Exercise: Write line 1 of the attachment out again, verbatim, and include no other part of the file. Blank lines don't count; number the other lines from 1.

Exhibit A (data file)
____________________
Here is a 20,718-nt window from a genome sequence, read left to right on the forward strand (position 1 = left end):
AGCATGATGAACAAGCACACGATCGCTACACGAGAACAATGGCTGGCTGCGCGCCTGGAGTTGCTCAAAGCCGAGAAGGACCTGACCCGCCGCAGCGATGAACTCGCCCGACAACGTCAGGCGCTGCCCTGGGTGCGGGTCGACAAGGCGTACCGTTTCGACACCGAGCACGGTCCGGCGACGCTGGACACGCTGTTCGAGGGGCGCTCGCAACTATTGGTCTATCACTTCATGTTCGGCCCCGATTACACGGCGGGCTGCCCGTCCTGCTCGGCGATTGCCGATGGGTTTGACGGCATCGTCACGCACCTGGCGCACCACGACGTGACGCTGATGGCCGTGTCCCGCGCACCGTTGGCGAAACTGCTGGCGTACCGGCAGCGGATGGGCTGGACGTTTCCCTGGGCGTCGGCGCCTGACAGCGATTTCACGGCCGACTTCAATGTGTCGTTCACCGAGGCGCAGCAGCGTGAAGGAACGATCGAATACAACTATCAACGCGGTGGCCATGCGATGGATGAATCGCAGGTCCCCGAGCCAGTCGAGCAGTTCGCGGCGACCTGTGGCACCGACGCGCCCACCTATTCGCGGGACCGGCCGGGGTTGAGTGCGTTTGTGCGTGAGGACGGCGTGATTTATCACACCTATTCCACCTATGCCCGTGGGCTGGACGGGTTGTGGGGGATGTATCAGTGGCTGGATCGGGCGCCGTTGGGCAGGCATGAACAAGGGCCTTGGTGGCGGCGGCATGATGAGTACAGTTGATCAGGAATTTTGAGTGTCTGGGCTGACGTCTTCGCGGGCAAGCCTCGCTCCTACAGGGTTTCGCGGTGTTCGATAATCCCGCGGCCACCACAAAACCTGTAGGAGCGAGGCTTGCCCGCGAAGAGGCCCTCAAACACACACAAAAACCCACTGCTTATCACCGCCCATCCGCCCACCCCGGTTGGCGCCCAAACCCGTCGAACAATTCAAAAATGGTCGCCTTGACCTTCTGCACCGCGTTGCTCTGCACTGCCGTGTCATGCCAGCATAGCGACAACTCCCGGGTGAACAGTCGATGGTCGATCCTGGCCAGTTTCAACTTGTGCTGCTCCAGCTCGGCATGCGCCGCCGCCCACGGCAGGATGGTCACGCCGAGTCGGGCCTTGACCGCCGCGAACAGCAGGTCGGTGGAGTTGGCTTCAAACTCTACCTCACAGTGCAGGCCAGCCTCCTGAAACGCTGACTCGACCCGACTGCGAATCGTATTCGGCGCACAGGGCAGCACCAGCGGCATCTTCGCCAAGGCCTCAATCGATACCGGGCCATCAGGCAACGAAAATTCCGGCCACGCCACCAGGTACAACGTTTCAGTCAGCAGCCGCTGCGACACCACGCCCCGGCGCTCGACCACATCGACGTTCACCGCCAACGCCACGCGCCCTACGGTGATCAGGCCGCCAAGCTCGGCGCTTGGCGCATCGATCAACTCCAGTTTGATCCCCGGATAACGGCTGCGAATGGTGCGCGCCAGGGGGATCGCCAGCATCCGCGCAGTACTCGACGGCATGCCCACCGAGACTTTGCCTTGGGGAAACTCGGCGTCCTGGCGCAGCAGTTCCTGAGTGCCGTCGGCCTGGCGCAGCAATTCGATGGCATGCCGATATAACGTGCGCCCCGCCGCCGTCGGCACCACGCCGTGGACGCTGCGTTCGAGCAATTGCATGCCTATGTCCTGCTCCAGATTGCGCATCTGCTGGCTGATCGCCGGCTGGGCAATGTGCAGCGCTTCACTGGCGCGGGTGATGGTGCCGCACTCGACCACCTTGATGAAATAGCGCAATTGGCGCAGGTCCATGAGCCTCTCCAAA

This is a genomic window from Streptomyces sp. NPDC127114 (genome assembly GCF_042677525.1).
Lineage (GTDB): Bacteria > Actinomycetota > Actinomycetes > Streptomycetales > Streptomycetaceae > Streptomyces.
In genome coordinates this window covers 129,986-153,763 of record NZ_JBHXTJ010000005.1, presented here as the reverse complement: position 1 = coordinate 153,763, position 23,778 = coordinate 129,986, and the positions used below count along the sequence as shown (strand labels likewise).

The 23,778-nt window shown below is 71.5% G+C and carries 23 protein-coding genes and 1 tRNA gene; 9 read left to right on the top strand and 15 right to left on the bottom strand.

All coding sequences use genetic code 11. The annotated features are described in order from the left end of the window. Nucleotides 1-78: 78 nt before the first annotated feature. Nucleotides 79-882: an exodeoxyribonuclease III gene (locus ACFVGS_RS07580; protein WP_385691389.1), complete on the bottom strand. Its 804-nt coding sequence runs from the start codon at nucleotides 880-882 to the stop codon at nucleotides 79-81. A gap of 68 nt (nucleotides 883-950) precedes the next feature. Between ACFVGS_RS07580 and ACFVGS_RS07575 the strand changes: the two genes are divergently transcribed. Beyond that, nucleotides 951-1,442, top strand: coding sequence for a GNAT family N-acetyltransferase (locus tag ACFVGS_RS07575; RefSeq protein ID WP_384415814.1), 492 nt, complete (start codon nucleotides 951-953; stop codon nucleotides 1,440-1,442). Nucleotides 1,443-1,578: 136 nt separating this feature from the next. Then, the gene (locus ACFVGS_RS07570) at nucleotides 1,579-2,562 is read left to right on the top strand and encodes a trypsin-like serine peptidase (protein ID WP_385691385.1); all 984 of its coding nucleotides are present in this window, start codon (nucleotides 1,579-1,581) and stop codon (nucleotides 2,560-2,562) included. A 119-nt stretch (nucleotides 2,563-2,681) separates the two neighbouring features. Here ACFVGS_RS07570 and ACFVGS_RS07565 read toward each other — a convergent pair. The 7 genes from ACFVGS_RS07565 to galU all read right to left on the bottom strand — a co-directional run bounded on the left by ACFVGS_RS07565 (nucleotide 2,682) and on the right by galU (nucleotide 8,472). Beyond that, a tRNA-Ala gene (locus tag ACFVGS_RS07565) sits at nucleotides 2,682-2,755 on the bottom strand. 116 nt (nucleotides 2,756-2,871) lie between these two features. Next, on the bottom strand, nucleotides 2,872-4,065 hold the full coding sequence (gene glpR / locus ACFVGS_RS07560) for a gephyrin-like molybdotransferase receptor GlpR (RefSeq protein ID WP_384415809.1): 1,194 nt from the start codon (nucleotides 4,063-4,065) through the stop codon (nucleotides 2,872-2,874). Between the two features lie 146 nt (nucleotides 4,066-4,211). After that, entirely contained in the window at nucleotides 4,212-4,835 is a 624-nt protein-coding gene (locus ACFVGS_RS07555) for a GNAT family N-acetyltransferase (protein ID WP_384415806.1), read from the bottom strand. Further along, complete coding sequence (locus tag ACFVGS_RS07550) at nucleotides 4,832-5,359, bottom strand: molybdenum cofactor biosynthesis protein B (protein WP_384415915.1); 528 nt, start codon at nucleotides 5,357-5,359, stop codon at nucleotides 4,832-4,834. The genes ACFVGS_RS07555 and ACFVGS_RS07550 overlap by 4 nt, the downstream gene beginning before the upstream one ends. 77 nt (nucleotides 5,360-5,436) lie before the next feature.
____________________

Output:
Here is a 20,718-nt window from a genome sequence, read left to right on the forward strand (position 1 = left end):